Over the years, photography interns at Kalman & Pabst have proved to be the best side-kicks around. They’re engaged learners, speedy lunch runners, honorary handy(wo)men, quick-witted, expert taskmasters, etc. The list goes on and on, but above all, they always manage to leave a lasting impression.
Our recent photo intern, Nick Hoeller, has done just that. Looking for ways to cultivate his photography skills, Nick poured himself into a passion project that ultimately took him on an incredibly rewarding journey. With his project titled Faces of Sacrifice, you know there has to be a great story behind it...
Q: In essence, what is Faces of Sacrifice?
NICK HOELLER: Faces of Sacrifice essentially revolves around documenting veterans. And, by documenting them, I take their portraits and talk with them to learn a memorable story that they had during their service. Afterwards, I give each veteran a printed portrait I captured of them as a gift to thank them for the time they’ve generously spent with me.
Q: What inspired you to start this project?
NH: I was inspired by my grandfather who served in the Navy, both in WWII and the Korean War. When I was younger, I never really understood how important it was that he served for our country. And, as I grew older and when he passed away at 81, it finally hit me how important it was that he served and everything he sacrificed for his family.
Losing him made me realize my regret in not talking to him about his time in the service. I wish I would have asked questions. I wish I would have learned his stories. I was so young, though, I just didn’t fully understand the importance of that. My mom told me how she used to talk with him about his time in the Navy. He loved talking about it, but she never wrote anything down or recorded anything, so that’s why I’m doing this project. I want to go out and get veterans’ stories that people won’t likely hear unless we ask. It’s a way to document their stories and honor them.
Q: What was the most powerful part of this project for you?
NH: I noticed that a lot of the veterans would tell me that what they did really doesn’t mean anything -- I thought that was just so bizarre, because they did so much! I wish they knew how important their sacrifice truly does mean to everyone. So, I was very surprised to hear that and it really opened my eyes. I feel like we should start thanking veterans more than we have been because many veterans don’t think that they did enough or what they did doesn’t matter at all. This couldn’t be further from the truth.
Q: Has your time at KP changed your approach on how you decided to photograph the veterans in your project?
NH: Definitely. I applied a lot of technical things I learned from Rosie, Craig, and Clarissa to this project, like lighting and positioning. I would set up lighting and do practice runs in the studio before photographing the veterans. This helped so much because when I first arrived to the nursing home, I already knew how I was going to position everything and what my camera settings needed to be. It was all because of the help I got at the studio.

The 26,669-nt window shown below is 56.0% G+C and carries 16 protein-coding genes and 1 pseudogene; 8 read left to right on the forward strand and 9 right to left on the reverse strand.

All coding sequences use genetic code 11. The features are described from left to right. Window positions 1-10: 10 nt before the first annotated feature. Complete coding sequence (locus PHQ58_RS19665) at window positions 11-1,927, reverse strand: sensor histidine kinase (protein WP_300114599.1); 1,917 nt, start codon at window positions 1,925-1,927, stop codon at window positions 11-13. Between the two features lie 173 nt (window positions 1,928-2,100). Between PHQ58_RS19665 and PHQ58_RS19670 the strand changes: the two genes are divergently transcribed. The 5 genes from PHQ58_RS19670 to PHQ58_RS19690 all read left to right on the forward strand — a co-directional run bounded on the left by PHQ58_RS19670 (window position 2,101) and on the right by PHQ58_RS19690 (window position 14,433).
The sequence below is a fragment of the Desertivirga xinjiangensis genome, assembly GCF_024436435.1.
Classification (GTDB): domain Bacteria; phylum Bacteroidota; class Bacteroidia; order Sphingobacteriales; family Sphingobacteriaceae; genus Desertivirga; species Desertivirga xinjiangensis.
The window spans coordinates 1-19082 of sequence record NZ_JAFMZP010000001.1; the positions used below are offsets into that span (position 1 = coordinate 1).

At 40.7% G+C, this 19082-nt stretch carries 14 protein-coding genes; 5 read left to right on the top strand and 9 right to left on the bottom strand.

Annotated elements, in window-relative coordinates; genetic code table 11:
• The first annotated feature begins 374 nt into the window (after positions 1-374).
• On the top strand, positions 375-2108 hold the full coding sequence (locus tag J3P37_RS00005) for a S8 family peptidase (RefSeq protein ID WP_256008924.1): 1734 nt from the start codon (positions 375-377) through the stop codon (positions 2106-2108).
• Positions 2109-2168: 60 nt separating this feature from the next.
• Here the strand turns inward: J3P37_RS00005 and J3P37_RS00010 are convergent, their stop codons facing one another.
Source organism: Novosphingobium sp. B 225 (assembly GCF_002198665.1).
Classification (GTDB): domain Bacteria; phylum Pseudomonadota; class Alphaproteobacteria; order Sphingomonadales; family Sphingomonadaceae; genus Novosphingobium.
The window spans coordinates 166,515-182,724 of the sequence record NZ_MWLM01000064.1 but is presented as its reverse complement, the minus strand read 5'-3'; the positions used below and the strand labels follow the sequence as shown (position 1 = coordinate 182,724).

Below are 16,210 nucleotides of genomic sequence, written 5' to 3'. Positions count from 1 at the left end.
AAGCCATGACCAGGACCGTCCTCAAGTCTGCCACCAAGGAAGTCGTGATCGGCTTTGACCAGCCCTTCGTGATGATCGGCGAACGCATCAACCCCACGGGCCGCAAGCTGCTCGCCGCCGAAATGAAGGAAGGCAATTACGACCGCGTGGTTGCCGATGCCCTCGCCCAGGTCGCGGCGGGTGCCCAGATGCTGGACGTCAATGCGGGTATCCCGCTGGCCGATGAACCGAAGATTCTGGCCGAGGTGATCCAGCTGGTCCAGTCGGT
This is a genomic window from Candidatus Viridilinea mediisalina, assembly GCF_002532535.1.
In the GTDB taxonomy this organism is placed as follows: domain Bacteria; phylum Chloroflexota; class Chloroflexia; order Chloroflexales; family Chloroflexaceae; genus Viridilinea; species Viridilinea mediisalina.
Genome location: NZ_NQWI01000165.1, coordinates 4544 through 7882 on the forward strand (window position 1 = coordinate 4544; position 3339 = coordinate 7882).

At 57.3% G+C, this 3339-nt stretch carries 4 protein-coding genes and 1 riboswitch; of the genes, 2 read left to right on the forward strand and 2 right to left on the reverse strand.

I’ve also learned the value of relationship-building at KP, and definitely have applied that to my project. I didn’t just want to take portraits to help build my portfolio, it was more about building a relationship with each veteran, getting to know them, their stories, and sharing a printed photo of themselves for them and their families to enjoy. I wanted to make a connection.
Q: How did it feel photographing one of our founders, Bob Pabst, knowing that he is a veteran?
NH: It made me excited because, obviously, it’s Bob! When Clarissa told me that he was a veteran, I contacted him as soon as I could because he was the first photographer veteran that I knew about. When he came by the studio to be photographed, he brought in a replica of the camera he used to shoot with in the Vietnam era, which was incredible.
Bob’s story was really impactful, too. You could just feel his emotions when he was talking about what he had to photograph. It was very emotional.
Q: In addition to cultivating your photography skills, have you learned anything about yourself during this project that has surprised you?
NH: This project gave me a deeper appreciation for how the way we’re able to live now in comparison to the way many veterans lived when they were my age. So many people were drafted into service. They had no choice, they had to go. And today, living the way we do now, I’m super thankful that it’s not like that. I’m just so grateful.
Our purpose for having interns at KP Photo is to guide their creativity, cultivate their skills, and help to position them as leaders in our industry. During this process, we always rediscover that learning is never straightforward, but a two-way street. Our interns invariably teach us a few things along the way, too. Thank you, Nick, for passing along a few insightful lessons our way!
For more information on Nick’s passion project, Faces of Sacrifice, check out his website at www.FacesofSacrifice.com. He’s a social butterfly, too. Connect with Nick on his profiles here: Instagram | Faces of Sacrifice Instagram | LinkedIn